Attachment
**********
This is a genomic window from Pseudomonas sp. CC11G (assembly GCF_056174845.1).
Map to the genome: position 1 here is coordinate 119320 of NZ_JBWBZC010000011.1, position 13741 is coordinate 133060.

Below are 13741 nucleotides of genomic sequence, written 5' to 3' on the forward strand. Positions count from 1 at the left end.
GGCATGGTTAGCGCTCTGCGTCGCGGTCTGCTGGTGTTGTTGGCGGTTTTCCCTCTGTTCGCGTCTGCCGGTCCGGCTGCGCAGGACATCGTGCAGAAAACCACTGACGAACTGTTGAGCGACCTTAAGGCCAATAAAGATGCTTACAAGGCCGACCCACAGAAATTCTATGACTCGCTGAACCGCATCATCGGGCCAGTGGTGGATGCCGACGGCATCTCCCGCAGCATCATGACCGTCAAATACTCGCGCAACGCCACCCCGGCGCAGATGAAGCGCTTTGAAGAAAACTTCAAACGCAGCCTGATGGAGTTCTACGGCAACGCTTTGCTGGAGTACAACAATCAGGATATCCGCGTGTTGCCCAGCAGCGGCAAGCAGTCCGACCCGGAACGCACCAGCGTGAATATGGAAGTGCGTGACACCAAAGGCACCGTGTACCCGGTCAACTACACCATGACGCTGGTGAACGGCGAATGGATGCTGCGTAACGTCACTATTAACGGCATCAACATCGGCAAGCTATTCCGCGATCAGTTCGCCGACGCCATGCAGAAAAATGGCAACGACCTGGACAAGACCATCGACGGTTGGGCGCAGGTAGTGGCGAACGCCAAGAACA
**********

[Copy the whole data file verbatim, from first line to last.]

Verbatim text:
This is a genomic window from Pseudomonas sp. CC11G (assembly GCF_056174845.1).
Map to the genome: position 1 here is coordinate 119320 of NZ_JBWBZC010000011.1, position 13741 is coordinate 133060.

Below are 13741 nucleotides of genomic sequence, written 5' to 3' on the forward strand. Positions count from 1 at the left end.
GGCATGGTTAGCGCTCTGCGTCGCGGTCTGCTGGTGTTGTTGGCGGTTTTCCCTCTGTTCGCGTCTGCCGGTCCGGCTGCGCAGGACATCGTGCAGAAAACCACTGACGAACTGTTGAGCGACCTTAAGGCCAATAAAGATGCTTACAAGGCCGACCCACAGAAATTCTATGACTCGCTGAACCGCATCATCGGGCCAGTGGTGGATGCCGACGGCATCTCCCGCAGCATCATGACCGTCAAATACTCGCGCAACGCCACCCCGGCGCAGATGAAGCGCTTTGAAGAAAACTTCAAACGCAGCCTGATGGAGTTCTACGGCAACGCTTTGCTGGAGTACAACAATCAGGATATCCGCGTGTTGCCCAGCAGCGGCAAGCAGTCCGACCCGGAACGCACCAGCGTGAATATGGAAGTGCGTGACACCAAAGGCACCGTGTACCCGGTCAACTACACCATGACGCTGGTGAACGGCGAATGGATGCTGCGTAACGTCACTATTAACGGCATCAACATCGGCAAGCTATTCCGCGATCAGTTCGCCGACGCCATGCAGAAAAATGGCAACGACCTGGACAAGACCATCGACGGTTGGGCGCAGGTAGTGGCGAACGCCAAGAACA